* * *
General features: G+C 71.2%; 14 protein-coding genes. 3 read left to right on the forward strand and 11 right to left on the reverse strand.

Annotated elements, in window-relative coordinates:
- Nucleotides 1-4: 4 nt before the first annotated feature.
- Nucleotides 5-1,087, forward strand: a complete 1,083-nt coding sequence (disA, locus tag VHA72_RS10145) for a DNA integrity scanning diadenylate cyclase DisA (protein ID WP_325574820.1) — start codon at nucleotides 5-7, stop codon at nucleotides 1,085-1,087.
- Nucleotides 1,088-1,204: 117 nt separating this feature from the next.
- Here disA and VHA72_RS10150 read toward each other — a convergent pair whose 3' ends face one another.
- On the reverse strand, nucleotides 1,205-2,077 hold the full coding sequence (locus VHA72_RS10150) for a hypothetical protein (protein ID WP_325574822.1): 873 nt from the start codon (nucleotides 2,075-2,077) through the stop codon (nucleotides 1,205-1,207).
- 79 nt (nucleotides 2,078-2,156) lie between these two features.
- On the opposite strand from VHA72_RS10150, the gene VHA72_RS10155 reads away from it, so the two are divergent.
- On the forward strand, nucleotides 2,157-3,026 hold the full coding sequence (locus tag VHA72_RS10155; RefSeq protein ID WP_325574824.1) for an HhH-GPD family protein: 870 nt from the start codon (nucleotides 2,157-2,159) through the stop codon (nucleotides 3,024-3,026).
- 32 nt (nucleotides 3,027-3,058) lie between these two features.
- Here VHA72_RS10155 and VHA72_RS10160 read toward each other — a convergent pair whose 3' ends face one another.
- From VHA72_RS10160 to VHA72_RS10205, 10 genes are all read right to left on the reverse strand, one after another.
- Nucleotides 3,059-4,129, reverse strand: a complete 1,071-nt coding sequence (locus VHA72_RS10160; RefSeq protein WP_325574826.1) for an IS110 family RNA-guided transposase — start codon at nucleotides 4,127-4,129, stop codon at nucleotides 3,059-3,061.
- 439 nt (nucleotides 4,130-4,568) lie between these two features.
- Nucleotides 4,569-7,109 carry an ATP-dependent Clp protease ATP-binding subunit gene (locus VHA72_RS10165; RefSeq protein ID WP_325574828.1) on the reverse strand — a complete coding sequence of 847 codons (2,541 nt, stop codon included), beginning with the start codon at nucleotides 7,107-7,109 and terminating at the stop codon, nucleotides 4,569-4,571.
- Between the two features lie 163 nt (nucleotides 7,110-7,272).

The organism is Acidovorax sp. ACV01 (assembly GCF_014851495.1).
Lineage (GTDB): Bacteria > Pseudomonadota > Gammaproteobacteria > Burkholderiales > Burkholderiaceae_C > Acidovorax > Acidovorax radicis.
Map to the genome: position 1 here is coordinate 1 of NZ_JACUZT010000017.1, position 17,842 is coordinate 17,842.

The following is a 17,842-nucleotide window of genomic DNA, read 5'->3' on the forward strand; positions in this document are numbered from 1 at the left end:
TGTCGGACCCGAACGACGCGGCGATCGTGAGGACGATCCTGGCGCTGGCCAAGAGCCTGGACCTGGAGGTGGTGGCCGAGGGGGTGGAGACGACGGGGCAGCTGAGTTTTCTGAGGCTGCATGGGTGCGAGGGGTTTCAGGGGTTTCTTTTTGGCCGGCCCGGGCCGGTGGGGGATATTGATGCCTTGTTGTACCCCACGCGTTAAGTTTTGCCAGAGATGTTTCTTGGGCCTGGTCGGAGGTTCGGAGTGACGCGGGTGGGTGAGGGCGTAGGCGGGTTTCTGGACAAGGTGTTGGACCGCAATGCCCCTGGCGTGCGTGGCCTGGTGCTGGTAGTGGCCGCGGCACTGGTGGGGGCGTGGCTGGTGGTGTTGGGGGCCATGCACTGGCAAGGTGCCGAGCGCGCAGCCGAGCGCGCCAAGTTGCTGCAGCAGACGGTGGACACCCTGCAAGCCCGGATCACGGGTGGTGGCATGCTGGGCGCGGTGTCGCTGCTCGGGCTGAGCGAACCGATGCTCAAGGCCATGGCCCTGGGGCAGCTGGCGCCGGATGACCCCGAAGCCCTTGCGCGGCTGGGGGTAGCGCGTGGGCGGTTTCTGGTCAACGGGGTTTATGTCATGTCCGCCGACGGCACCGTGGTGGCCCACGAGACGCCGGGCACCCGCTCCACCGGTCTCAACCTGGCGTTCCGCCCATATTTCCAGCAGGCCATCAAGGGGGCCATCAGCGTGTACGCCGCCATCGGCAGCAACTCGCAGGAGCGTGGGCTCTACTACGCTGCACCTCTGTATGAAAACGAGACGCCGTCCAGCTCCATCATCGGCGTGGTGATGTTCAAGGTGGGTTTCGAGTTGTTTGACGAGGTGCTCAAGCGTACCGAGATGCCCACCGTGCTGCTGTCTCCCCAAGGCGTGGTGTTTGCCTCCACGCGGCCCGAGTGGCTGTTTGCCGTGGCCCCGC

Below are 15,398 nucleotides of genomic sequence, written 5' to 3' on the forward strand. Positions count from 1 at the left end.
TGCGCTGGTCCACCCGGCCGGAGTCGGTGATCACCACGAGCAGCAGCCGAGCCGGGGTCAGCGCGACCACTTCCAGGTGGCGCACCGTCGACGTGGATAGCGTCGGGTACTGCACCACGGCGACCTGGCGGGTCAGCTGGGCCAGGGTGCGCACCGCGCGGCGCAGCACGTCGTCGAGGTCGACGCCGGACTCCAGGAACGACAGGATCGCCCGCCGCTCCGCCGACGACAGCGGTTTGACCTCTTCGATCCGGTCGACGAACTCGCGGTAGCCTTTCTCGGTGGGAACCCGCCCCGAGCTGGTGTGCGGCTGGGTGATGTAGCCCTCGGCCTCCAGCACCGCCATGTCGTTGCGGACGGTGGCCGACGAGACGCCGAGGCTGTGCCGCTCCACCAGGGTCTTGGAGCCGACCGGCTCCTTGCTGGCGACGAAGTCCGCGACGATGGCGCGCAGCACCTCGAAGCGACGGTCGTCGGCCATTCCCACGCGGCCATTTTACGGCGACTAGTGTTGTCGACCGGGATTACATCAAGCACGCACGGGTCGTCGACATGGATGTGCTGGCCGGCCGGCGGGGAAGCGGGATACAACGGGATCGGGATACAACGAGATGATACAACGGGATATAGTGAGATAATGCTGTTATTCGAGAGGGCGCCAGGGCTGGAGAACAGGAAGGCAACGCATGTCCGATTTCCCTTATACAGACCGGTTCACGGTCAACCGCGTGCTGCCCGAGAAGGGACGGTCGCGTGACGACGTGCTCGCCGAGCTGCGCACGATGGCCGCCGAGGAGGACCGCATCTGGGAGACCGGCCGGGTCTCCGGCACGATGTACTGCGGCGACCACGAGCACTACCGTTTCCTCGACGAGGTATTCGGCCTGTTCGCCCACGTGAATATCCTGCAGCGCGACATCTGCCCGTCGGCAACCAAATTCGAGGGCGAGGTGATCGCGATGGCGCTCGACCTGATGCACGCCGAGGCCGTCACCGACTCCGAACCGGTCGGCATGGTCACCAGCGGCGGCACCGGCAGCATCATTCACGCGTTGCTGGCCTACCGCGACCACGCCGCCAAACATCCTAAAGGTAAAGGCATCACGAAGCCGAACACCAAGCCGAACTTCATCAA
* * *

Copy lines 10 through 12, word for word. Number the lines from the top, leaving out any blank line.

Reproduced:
- On the forward strand, nucleotides 2,157-3,026 hold the full coding sequence (locus tag VHA72_RS10155; RefSeq protein ID WP_325574824.1) for an HhH-GPD family protein: 870 nt from the start codon (nucleotides 2,157-2,159) through the stop codon (nucleotides 3,024-3,026).
- 32 nt (nucleotides 3,027-3,058) lie between these two features.
- Here VHA72_RS10155 and VHA72_RS10160 read toward each other — a convergent pair whose 3' ends face one another.